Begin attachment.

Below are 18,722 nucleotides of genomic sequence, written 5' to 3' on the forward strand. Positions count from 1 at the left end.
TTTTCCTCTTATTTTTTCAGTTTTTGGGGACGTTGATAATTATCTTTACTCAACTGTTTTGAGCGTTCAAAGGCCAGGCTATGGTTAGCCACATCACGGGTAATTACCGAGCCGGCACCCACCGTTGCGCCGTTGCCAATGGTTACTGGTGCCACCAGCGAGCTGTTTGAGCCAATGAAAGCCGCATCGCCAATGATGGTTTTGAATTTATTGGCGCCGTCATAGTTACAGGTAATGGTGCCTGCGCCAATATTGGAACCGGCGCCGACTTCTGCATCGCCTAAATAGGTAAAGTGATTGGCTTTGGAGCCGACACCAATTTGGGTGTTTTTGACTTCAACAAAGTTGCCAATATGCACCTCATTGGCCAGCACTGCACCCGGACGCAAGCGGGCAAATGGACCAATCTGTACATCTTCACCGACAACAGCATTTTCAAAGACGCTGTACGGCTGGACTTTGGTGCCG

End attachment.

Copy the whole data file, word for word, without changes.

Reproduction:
Below are 18,722 nucleotides of genomic sequence, written 5' to 3' on the forward strand. Positions count from 1 at the left end.
TTTTCCTCTTATTTTTTCAGTTTTTGGGGACGTTGATAATTATCTTTACTCAACTGTTTTGAGCGTTCAAAGGCCAGGCTATGGTTAGCCACATCACGGGTAATTACCGAGCCGGCACCCACCGTTGCGCCGTTGCCAATGGTTACTGGTGCCACCAGCGAGCTGTTTGAGCCAATGAAAGCCGCATCGCCAATGATGGTTTTGAATTTATTGGCGCCGTCATAGTTACAGGTAATGGTGCCTGCGCCAATATTGGAACCGGCGCCGACTTCTGCATCGCCTAAATAGGTAAAGTGATTGGCTTTGGAGCCGACACCAATTTGGGTGTTTTTGACTTCAACAAAGTTGCCAATATGCACCTCATTGGCCAGCACTGCACCCGGACGCAAGCGGGCAAATGGACCAATCTGTACATCTTCACCGACAACAGCATTTTCAAAGACGCTGTACGGCTGGACTTTGGTGCCG